The Offshore Voyaging Reference Site

Elliptical Hole Hack

I have to cut an elliptical hole in the stern of our boat to accommodate the heater exhaust fitting above. And just to add to the fun and games, I need to also make two high-temperature gaskets out of silicon sheet.

So how the heck do I get a nice clean hole just the right shape in both the transom and the gasket material?

My first inclination was to use a hole saw to cut a hole in the transom the same as the minor axis of the ellipse and then start shaping with a Dremel and burr bit. I guess that might have worked, but I’m not either the neatest or the most patient guy around, so it also could have gone very wrong.

And what about the gaskets?

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Richard Ritchie

Maybe try a pilot hole first at the required angle to the stern? Start small and work up. If you have a good pilot to provide the centre guide of the hole cutter, this should be able to feed in cleanly and will create the elliptical hole you want…. The guide rod is the key. (But I have only done it in wood….)

Richard Ritchie

Sorry not to be clear.
A tube cut at an angle gives the ellipse.
Drilling a hole at an angle is much easier than “hole-cutting” a hole and can be fine adjusted if you make a small hole first and check angle. This hole then guides the guide “axle” sticking out of the central front of the hole saw. Torsten below has an equally good method if you don’t have a central guide pin to your hole saw, but there is more grab and friction his way.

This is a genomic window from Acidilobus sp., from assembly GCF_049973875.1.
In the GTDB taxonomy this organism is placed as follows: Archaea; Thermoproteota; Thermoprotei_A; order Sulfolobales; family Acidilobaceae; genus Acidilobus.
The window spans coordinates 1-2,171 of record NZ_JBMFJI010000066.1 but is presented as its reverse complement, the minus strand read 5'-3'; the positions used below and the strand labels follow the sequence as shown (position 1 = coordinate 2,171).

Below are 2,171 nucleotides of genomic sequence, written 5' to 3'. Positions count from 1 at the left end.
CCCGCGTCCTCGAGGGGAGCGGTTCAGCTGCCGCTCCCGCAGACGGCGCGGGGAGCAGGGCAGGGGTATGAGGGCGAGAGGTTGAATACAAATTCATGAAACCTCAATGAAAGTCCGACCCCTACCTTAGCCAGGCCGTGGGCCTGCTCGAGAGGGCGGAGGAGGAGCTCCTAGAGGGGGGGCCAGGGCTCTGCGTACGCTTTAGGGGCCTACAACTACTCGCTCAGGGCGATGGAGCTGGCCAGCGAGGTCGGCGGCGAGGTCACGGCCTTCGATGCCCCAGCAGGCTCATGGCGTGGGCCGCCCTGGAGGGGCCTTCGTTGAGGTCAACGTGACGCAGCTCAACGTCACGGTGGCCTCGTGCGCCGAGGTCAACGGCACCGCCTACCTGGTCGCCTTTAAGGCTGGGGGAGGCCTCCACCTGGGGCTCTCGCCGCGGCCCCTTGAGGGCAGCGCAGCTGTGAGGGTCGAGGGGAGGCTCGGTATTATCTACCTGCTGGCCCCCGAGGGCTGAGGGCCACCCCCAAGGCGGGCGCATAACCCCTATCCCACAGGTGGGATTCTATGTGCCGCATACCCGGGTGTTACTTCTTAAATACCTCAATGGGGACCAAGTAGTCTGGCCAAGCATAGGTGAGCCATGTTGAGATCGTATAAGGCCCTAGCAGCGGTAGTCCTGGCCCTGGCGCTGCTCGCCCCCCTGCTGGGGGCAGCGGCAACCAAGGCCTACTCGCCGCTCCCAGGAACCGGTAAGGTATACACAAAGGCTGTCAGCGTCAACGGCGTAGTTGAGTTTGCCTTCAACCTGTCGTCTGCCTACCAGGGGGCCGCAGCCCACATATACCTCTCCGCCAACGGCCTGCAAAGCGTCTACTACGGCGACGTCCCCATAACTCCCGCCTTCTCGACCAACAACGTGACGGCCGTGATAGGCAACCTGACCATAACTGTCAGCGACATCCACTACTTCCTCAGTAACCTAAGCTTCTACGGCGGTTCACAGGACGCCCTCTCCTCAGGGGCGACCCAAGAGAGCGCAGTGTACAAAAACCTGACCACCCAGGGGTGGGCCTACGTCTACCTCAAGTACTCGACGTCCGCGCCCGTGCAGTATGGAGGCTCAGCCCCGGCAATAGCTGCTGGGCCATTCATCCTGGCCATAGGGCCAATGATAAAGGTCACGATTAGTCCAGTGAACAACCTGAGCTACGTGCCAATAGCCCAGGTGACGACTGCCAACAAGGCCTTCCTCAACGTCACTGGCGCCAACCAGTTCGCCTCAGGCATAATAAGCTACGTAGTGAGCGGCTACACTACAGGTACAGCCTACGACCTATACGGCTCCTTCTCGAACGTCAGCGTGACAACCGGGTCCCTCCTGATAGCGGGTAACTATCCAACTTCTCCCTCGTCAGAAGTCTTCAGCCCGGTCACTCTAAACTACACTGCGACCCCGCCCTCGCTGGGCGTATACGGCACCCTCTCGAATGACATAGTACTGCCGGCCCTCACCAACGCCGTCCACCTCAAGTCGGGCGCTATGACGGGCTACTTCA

Torsten Hansen

That’s one way to do it but if you view the elliptical hole as a tilted round one, there is a better way. Take a block of wood to your drill press and drill a hole the diameter of your exhaust pipe plus any clearance required. Then find the angle between the faceplate and the pipe and cut the wooden block to match. Use hot melt glue to temporarily attach the block to your transom, use the hole as your guide and drill through, remove the block.

Francis Livingston

The one refinement I would make on the solution that you have come up with, John, is to make a plywood template first that is approximately the same thickness as the fibreglass that you are cutting through.

That will allow you to refine both the fit and angles beforehand and if the first try is a botch the only cost is a piece of plywood.

Once you are satisfied with the template it can be used as a template for your gaskets and also for the hole. Jigsaw or holesaw out the hole undersize, hot glue the template in place and then hand file the opening to final size and shape using the plywood template as a guide.